Similarly, I believe that first-class research can enhance rather than detract from student learning and development. Elder Oaks identified the key to this belief in his remarks at the April 2017 leadership retreat. He first noted President Kimball’s assertion that BYU could produce “brilliant stars in drama, literature, music, sculpture, painting, science, and in all the scholarly graces.”14
In the 2017 leadership conference, Elder Oaks then quoted John S. Tanner’s insightful observation about President Kimball’s remarkable statement:
As I reread [this] now-familiar charge to become a “refining host” for “brilliant stars,” it struck me that President Kimball was thinking primarily about the accomplishments of BYU students, not faculty. . . .
This fact can serve as a salutary reminder for us about the fundamental purpose of scholarship at BYU. It is not, and must never be, to satisfy our own vainglory nor to advance our own careers. Nor even is it solely to advance truth and knowledge, though this is a worthy purpose and one specifically endorsed by BYU’s institutional objectives. The primary purpose for the Church’s large investment in faculty scholarship and creative work at BYU is to enable us to be a refining host for our students.15
This inspired linkage between research and student learning does away with the seemingly irreconcilable dichotomy between the two. Research is to be an endeavor “among both faculty and students,”16 as our mission statement plainly declares. The primary aim for research is student development—a distinctive, if not unique, primary aim for universities that value faculty research so highly.
This type of refining learning and development can best occur when the research is cutting-edge, at the frontiers of knowledge. There is a difference between being in a lab conducting routine experiments with predictable results designed to help students see in action principles they have learned in the classroom—something which many of us experienced in high school—and being part of a team that is seeking a hitherto unknown solution to a pressing problem with real-life implications, such as the discovery of a cure for Alzheimer’s disease or the development of a lightweight but impenetrable bulletproof shield. Both of these are inspiring learning experiences in which our students have been involved, as the video showed. As enlightening and instructive as it is to be in a chemistry lab recreating experiments that have already been done, it pales in comparison to the intellectually stimulating, sweat-inducing, spiritually stretching experience of being involved in making a truly new discovery—a discovery that may require and produce revelation about both the matter being studied and the individuals performing the study.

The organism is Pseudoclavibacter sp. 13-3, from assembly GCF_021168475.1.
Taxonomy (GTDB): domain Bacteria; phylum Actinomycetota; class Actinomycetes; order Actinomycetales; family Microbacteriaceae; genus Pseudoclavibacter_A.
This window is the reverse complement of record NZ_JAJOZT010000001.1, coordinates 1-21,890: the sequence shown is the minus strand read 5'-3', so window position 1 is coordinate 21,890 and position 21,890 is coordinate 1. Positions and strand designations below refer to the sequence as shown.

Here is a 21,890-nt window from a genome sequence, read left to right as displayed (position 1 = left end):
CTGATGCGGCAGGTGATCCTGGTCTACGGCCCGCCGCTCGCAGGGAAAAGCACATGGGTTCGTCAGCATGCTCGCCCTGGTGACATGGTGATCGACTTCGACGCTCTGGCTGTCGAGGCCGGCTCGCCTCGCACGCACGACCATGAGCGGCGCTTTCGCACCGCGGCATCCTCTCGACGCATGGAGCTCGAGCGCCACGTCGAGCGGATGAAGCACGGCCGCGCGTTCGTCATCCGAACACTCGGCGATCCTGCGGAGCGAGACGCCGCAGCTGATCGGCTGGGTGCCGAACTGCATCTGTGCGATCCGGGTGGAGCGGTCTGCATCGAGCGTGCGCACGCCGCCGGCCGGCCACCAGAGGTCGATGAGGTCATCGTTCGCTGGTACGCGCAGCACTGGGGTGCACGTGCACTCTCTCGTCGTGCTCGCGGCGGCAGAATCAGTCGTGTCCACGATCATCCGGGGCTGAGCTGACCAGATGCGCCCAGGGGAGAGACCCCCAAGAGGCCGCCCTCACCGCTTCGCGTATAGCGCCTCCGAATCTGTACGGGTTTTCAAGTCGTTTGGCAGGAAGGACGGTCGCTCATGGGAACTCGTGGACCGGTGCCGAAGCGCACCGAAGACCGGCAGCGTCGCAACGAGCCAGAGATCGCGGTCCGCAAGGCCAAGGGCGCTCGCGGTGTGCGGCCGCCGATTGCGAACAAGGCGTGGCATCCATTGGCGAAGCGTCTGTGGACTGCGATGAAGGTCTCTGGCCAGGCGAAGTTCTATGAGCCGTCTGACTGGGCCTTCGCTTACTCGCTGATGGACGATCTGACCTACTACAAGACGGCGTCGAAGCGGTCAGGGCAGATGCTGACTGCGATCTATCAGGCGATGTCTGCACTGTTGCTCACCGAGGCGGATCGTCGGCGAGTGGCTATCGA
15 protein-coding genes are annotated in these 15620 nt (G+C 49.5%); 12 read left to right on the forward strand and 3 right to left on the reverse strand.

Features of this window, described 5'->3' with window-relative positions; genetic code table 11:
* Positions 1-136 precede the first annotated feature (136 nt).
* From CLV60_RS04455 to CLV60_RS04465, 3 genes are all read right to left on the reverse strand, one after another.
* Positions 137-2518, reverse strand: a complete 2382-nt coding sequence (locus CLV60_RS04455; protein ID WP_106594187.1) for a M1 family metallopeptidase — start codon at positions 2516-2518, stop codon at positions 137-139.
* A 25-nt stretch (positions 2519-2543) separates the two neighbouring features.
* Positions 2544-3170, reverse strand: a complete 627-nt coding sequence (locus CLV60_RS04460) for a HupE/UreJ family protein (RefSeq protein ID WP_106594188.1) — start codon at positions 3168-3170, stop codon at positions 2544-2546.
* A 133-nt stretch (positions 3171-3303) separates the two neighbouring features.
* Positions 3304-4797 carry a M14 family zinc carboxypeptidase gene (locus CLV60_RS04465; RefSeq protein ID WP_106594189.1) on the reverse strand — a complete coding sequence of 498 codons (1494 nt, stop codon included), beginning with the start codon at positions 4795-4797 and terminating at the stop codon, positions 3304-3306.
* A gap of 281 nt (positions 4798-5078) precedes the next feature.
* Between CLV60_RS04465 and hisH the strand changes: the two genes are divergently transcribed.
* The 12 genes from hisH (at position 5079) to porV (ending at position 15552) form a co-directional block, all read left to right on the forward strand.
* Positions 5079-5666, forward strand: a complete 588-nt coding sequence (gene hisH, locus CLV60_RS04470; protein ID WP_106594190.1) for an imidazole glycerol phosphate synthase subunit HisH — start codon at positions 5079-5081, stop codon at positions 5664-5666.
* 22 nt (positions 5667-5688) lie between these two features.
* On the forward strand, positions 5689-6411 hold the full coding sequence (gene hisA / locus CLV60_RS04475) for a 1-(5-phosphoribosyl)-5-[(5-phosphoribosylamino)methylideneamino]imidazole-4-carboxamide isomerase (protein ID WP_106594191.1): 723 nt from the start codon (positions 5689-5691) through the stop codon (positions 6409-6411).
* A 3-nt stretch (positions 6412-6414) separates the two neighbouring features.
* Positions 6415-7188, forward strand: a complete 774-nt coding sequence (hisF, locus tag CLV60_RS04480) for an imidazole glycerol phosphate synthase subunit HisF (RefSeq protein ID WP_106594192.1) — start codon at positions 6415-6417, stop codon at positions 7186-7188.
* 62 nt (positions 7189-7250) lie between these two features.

Thus, as our mission statement makes clear, this is a place “where a commitment to excellence is expected”17—including with respect to faculty research. And it is also a place where “the full realization of human potential [of our students] is pursued.”18 First-class research whose focus is on student development achieves both of these aims.
This uniquely student-focused approach to world-class research is at the heart of our current emphasis on inspiring learning. Faculty-mentored student research on cutting-edge topics is one of the primary focuses of that initiative—an initiative whose aim is clearly and exclusively on student learning. It produces a unique kind of student learning that in some instances can happen only at a place like BYU, where the most important end result is not the discovery of new knowledge or faculty development but student revelation through research.
I believe this unique combination of faith-based teaching and student-centered research is a key ingredient to the kind of holistic learning and character development that President Kimball called “education for eternity”—the kind of student learning and character development that is at the heart of our prophetically declared destiny.
However, this lofty view of our potential should not obscure the reality that such an endeavor is not easy. We are in the messy middle on these two key issues. And that position is sometimes precarious and almost always difficult and soul stretching. Elder Oaks identified some ever-present challenges that this unique combination of faith-based teaching and student-centered research brings with it. Let me discuss three of them, and let me commend to you a reading of Elder Oaks’s entire talk for an understanding of others he identified.
Combining faithfulness with learning—and research with teaching—requires a lot of extra effort. Our commitment to faith-based teaching requires, as President Kimball observed, “that every professor and teacher in this institution . . . keep his [or her] subject matter bathed in the light and color of the restored gospel and have all his [or her] subject matter perfumed lightly with the spirit of the gospel.”19